fbpx

La Jolla Scientists Discover the Molecule Responsible for Making Memories Good or Bad

Researchers at La Jolla’s Salk Institute for Biological Studies have discovered the molecule in the brain that’s responsible for associating positive or negative emotions with memories.

The research, published in July in the journal Nature, could help pave the way to a better understanding of why people are more likely to retain negative memories than positive ones, according to the La Jolla Light. This could be helpful in treatments for anxiety, depression, and post-traumatic stress disorder.

“We’ve basically gotten a handle on the fundamental biological process of how you can remember if something is good or bad,” said La Jolla innovator, Kay Tye, a senior author of the study, a professor at Salk’s Systems Neurobiology Laboratory, and a Howard Hughes Medical Institute investigator.

The brain associates memories with a positive or negative feeling, or “valence,” to help animals or people learn whether to avoid or seek out specific experiences in the future.

Kay Tye, a professor in the Salk Institute’s Systems Neurobiology Laboratory, and Hao Li, a postdoctoral fellow in the Tye lab are cracking the memory molecule code.
Courtesy of Salk Institute for Biological Studies and La Jolla Light

In the new research, scientists investigated the importance of a group of neurons in the basolateral amygdala that helps assign feelings to memories. They home in on signaling molecule neurotensin, used CRISPR gene editing to selectively remove the gene for that molecule, and studied the results.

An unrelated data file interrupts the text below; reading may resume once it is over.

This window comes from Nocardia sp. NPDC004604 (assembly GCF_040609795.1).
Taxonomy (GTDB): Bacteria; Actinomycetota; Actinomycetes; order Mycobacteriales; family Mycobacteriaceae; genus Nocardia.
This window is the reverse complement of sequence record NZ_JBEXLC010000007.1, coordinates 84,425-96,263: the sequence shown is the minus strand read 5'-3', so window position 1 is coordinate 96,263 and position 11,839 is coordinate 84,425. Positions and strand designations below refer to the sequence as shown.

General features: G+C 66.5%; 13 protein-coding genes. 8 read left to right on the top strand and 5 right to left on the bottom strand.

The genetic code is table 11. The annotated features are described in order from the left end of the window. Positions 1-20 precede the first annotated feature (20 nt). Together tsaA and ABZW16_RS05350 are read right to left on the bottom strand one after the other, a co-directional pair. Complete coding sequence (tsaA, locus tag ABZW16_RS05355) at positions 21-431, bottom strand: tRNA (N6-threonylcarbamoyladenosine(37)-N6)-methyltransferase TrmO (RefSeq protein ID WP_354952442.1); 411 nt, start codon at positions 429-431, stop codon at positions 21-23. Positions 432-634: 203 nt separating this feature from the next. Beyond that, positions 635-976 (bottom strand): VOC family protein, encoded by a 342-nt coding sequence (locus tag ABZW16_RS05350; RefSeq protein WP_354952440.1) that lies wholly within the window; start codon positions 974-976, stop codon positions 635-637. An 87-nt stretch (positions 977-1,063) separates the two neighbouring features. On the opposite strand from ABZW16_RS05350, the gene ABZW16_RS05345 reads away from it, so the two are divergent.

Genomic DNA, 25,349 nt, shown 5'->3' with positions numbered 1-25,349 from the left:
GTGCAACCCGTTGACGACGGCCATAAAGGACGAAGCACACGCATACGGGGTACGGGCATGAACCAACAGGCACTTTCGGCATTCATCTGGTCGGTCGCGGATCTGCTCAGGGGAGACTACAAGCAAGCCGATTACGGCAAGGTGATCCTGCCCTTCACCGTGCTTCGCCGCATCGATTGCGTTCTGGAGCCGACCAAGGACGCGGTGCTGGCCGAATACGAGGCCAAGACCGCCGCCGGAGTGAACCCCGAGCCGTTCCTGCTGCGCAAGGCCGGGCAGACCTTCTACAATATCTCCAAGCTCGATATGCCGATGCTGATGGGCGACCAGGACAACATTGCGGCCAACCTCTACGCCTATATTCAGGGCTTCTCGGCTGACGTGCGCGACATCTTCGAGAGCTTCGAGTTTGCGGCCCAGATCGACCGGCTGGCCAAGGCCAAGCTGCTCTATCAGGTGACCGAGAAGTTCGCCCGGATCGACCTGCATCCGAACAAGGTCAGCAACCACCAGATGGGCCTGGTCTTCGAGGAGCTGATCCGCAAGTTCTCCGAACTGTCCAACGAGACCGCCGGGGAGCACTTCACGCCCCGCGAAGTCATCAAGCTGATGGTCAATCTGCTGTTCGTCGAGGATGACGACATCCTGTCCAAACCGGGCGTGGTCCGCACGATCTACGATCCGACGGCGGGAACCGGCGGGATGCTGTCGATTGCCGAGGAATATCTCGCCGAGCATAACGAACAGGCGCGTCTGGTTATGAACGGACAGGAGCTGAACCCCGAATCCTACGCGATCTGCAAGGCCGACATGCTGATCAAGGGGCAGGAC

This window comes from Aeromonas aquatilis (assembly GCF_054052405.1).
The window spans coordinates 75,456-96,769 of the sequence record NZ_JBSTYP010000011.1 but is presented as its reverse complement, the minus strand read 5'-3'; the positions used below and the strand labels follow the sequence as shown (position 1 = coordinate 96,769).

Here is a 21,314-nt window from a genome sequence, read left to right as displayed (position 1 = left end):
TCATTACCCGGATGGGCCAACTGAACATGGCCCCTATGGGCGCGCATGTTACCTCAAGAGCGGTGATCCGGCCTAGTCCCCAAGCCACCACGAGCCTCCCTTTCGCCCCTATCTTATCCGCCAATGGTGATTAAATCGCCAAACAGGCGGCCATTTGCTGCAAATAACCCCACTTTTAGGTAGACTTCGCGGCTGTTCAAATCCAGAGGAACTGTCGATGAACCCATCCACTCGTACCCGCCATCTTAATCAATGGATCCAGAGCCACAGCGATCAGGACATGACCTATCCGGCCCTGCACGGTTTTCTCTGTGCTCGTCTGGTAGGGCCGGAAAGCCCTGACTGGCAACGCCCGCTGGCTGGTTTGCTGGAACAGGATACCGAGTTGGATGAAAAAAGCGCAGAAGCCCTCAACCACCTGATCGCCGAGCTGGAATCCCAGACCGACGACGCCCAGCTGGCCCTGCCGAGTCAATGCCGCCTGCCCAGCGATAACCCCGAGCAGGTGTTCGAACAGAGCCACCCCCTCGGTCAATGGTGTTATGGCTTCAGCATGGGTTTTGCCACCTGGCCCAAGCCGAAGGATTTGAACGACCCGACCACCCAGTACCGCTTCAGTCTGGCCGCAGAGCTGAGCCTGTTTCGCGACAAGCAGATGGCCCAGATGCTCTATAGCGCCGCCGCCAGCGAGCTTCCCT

Without that signaling molecule, study mice could no longer assign positive emotions to memories. However, the lack of the molecule didn’t block negative valence — instead, the mice became even better at negative associations.

As such, the researchers determined that the brain has a bias toward fear. Neurons associated with negative emotions are active until neurotensin is released. If that happens, then positive valence can occur.

Further cementing the hypothesis that neurotensin is associated with positive emotion, the researchers also found that higher levels of the molecule promoted reward learning and dampened the presence of negative feelings.

“We can actually manipulate this switch to turn on positive or negative learning,” said co-author Hao Li, a postdoctoral fellow. “Ultimately, we’d like to try to identify novel therapeutic targets for this pathway.”

About the author: Mike Peterson is a freelance journalist and writer based in North San Diego County. He’s written and worked for a number of local media outlets, including the San Diego Union-Tribune, the North Coast Current, and the Oceanside Blade.